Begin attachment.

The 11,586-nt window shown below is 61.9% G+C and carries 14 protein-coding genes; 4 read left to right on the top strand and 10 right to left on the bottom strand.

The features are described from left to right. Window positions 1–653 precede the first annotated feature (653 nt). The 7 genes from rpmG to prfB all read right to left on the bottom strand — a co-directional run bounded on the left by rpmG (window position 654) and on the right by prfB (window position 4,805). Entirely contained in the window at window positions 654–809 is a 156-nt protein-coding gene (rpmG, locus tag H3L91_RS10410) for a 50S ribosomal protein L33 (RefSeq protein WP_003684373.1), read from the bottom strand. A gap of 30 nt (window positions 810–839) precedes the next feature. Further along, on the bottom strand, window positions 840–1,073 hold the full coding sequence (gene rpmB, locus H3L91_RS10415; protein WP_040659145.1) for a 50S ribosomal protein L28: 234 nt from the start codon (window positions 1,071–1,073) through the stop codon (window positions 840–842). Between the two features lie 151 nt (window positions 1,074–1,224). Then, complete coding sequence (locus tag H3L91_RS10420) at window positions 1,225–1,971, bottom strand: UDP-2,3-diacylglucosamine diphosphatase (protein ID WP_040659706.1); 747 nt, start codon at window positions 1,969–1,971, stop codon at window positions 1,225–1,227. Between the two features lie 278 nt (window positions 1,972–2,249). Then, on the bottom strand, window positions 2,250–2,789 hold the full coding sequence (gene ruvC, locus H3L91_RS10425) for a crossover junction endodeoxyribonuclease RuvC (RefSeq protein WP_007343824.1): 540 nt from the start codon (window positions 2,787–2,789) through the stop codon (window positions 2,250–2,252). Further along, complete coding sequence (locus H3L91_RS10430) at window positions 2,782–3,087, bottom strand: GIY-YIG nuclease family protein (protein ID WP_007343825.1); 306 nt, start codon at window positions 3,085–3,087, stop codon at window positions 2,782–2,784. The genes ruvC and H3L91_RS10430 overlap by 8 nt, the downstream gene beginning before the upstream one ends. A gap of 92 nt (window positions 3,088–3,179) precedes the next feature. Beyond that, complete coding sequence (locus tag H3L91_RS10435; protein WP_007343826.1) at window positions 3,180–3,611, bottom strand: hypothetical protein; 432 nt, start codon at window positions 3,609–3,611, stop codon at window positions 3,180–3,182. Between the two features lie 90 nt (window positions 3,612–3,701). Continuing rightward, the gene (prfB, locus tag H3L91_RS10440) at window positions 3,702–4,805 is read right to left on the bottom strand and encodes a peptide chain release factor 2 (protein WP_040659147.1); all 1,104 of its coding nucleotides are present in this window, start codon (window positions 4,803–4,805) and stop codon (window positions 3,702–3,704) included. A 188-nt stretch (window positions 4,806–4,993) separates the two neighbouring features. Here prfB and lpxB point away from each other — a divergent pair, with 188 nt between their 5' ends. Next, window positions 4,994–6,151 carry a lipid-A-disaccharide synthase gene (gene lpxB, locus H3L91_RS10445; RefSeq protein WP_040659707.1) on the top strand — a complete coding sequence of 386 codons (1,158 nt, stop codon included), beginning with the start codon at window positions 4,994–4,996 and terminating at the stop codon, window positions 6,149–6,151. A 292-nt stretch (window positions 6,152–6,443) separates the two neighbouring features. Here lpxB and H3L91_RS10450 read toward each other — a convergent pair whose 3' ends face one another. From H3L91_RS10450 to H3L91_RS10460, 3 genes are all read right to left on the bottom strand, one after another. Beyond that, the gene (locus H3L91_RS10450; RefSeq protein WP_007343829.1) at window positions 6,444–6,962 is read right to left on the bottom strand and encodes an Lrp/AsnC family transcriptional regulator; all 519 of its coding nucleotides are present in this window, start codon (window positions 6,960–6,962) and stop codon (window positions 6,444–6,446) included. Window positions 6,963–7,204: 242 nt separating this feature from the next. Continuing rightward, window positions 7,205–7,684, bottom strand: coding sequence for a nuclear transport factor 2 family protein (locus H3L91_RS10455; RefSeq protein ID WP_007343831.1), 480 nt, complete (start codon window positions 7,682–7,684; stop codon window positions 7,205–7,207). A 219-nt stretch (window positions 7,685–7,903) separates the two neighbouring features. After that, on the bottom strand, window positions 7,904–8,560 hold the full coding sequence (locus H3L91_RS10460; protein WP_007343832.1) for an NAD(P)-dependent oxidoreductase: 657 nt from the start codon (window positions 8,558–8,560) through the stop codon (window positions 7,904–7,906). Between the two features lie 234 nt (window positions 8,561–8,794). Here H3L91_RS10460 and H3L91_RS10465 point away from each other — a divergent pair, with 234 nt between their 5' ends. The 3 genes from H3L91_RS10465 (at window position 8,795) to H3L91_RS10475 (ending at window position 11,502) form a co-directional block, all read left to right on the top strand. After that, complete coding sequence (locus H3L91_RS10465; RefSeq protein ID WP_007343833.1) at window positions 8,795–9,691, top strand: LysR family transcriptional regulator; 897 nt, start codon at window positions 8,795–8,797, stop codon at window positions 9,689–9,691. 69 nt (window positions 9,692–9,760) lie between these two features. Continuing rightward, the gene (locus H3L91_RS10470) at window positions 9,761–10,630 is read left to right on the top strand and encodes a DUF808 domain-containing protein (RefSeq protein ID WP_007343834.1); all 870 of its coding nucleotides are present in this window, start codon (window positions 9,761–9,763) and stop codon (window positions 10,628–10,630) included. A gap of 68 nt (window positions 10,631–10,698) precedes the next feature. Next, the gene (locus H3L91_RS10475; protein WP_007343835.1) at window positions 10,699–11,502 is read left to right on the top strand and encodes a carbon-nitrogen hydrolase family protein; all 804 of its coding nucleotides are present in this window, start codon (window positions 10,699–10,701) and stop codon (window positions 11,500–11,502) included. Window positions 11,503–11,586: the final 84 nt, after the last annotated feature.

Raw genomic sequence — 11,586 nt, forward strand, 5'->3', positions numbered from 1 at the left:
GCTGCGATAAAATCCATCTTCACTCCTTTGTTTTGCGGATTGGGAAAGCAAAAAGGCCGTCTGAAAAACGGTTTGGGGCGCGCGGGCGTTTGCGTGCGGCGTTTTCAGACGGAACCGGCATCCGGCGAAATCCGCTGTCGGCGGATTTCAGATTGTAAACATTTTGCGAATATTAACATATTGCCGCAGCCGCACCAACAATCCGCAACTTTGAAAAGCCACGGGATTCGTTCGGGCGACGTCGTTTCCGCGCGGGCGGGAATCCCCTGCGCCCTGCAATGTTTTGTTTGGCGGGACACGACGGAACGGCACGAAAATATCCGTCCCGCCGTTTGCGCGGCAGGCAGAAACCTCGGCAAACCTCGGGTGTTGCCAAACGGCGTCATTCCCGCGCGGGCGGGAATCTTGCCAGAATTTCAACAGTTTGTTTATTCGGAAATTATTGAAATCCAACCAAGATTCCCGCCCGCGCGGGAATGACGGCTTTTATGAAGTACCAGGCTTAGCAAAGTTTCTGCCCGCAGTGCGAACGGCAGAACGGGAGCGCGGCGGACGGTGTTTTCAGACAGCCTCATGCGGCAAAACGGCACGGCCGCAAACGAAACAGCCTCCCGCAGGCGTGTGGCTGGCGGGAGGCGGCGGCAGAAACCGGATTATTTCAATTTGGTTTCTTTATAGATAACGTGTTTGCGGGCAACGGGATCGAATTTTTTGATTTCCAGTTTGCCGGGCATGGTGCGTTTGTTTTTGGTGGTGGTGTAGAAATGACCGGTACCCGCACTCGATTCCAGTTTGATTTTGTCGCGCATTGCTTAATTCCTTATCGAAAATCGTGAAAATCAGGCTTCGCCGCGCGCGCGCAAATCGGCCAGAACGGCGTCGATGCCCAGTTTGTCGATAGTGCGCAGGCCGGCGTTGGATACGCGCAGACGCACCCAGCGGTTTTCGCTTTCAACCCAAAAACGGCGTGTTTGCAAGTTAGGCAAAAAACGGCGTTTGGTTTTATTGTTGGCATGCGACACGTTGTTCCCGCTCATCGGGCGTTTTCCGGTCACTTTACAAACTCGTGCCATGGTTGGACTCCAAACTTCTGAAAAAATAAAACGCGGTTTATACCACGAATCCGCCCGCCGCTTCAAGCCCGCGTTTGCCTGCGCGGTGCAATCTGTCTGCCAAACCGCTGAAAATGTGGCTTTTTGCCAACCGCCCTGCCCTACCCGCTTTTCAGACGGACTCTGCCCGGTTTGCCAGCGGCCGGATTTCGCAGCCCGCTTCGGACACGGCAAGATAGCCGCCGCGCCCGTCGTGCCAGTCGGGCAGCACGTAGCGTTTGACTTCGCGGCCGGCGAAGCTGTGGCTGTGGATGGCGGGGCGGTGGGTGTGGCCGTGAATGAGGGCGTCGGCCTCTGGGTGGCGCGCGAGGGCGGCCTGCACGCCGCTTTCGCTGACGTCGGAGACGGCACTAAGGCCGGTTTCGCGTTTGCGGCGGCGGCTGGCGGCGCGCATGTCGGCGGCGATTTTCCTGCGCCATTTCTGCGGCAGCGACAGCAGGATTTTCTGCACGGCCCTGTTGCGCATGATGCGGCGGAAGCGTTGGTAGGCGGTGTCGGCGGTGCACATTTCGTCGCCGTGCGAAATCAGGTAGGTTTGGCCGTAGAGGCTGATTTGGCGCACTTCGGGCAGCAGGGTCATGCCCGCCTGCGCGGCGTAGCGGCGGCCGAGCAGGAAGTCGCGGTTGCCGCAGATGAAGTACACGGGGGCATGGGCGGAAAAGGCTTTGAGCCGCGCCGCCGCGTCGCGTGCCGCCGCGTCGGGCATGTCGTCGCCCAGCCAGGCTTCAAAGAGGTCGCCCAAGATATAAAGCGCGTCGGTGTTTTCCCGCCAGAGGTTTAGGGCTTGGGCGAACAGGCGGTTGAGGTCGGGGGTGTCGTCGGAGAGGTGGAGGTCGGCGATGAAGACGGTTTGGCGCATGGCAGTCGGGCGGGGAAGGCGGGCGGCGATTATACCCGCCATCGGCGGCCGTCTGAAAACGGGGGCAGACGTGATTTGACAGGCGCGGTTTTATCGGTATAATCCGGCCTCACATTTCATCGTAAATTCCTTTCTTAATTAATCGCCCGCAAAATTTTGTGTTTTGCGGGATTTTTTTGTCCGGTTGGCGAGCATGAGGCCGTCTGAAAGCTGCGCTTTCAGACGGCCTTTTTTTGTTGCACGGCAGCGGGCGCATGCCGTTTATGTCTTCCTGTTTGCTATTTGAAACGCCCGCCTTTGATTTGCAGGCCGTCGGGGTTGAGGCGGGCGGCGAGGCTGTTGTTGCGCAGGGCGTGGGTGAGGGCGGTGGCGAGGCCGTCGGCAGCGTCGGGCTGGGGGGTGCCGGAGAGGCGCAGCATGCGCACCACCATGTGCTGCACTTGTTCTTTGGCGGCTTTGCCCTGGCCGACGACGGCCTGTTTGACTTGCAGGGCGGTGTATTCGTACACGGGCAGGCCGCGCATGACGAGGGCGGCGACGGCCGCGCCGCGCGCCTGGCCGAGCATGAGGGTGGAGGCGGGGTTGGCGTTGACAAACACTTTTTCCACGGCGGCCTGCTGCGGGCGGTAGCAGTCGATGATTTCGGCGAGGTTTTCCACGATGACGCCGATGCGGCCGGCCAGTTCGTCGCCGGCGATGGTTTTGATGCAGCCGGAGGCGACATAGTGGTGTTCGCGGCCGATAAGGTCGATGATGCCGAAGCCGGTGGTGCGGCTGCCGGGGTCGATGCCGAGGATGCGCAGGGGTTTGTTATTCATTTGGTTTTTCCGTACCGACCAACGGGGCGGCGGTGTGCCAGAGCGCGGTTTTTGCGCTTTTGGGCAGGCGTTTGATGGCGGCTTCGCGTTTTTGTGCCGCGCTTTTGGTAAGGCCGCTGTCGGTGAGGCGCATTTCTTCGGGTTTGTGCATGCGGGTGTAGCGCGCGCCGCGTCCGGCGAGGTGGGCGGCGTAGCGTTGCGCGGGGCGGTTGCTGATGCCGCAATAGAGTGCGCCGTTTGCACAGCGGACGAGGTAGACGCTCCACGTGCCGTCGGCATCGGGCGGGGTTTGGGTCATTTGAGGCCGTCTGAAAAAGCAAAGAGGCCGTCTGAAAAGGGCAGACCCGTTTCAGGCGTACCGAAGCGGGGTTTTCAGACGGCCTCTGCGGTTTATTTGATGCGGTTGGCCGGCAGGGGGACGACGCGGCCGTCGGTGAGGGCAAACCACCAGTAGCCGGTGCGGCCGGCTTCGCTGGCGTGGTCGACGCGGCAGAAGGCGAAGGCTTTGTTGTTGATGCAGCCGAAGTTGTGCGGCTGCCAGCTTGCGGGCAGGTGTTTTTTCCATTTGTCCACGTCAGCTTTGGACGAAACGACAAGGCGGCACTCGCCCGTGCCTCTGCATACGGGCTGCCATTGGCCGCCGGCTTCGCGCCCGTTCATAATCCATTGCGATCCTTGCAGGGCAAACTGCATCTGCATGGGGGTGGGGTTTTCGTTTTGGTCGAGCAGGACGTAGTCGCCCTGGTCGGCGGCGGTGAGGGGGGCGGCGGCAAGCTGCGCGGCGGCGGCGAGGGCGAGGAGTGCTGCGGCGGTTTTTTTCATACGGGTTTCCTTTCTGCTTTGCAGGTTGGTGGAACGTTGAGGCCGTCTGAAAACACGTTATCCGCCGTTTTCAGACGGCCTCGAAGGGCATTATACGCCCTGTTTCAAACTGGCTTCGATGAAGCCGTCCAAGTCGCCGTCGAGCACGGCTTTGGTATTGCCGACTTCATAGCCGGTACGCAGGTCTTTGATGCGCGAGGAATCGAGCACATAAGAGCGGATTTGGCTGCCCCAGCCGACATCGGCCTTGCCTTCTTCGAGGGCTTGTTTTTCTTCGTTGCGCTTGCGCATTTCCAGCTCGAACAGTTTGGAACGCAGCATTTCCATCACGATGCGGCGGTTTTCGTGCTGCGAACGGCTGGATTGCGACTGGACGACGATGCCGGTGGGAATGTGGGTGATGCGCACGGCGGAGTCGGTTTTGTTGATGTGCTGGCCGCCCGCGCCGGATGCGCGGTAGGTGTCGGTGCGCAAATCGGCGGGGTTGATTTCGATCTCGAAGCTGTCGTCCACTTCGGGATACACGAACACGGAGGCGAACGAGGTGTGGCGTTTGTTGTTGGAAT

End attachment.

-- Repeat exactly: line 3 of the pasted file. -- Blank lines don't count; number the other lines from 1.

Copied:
Raw genomic sequence — 11,586 nt, forward strand, 5'->3', positions numbered from 1 at the left: